On Thursday, May 9, 2024, The San Diego Union-Tribune reported that the San Diego Superior Court’s downtown central division had eliminated its pretrial motions department last month. This change appeared to be connected to recent controversies surrounding Judge Howard Shore, who was previously assigned to hear most pretrial motions at the downtown courthouse.

Judge Shore had been reassigned from the court’s criminal division, where he had served since 1998, to the civil division. He received a “severe” public censure in December from the California Commission on Judicial Performance for missing 155 days of work without approval. Additionally, attorneys from the San Diego County Public Defender’s Office had filed at least 19 requests seeking to remove Judge Shore from their cases, citing his censure and prior comments he made both in court and privately to public defender chiefs.

In March, Assistant Presiding Judge Cheri Pham of Orange County agreed with arguments from the public defender’s office in some cases, disqualifying Judge Shore from hearing several pretrial motions under California’s Racial Justice Act. Judge Pham ruled there were reasonable doubts about whether Judge Shore could remain impartial given “insensitive language and comments” he had made previously in court.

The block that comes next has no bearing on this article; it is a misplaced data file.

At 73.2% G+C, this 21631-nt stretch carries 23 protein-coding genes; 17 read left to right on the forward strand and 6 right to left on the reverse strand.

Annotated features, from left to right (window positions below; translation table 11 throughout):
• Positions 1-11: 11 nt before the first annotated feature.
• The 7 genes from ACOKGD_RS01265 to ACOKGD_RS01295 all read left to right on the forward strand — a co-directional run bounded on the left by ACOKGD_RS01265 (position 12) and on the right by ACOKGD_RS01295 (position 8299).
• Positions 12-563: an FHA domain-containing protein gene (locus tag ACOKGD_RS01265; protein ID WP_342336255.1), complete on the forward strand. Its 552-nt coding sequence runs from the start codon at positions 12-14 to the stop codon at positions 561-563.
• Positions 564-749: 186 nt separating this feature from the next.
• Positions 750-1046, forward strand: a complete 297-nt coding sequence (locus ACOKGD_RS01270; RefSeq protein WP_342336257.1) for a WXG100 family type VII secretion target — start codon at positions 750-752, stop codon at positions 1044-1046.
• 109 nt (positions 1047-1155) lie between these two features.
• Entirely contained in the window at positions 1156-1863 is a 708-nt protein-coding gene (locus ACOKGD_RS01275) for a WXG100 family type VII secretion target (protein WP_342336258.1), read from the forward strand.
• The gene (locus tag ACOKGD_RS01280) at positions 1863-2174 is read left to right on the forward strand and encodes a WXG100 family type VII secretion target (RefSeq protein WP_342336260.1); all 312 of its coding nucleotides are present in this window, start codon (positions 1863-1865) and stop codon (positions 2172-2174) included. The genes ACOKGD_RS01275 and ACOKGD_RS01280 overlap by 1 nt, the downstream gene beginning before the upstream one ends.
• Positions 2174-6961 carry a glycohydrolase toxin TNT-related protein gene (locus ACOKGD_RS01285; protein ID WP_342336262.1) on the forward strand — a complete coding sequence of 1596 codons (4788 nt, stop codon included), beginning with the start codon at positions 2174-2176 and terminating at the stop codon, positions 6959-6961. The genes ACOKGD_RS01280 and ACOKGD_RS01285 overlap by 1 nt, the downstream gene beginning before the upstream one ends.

While the court spokesperson did not directly link the pretrial motions department’s elimination to the issues surrounding Judge Shore, attorneys believed it was related. Defense attorney Danielle Iredale said the successful requests to remove Judge Shore from cases due to potential bias had “changed the landscape.” Without the change, the public defender’s office likely would have continued seeking to disqualify Judge Shore from cases.

Previously, pretrial motions like those filed under the Racial Justice Act and other matters that would not be decided by the eventual trial judge were all heard by Judge Shore’s department. Attorneys from the public defender’s office viewed Judge Shore as unfavorable for their clients in these decisions. One disqualification request alleged a pattern of racist or insensitive comments made by Judge Shore over previous years in court.

Going forward, the article noted pretrial motions at the downtown courthouse will be assigned to various criminal divisions based on court needs and judge availability, mirroring procedures already in place at other San Diego Superior Court locations. While the court did not confirm the reasons behind the change, defense attorneys welcomed the move.



Source: The San Diego Union-Tribune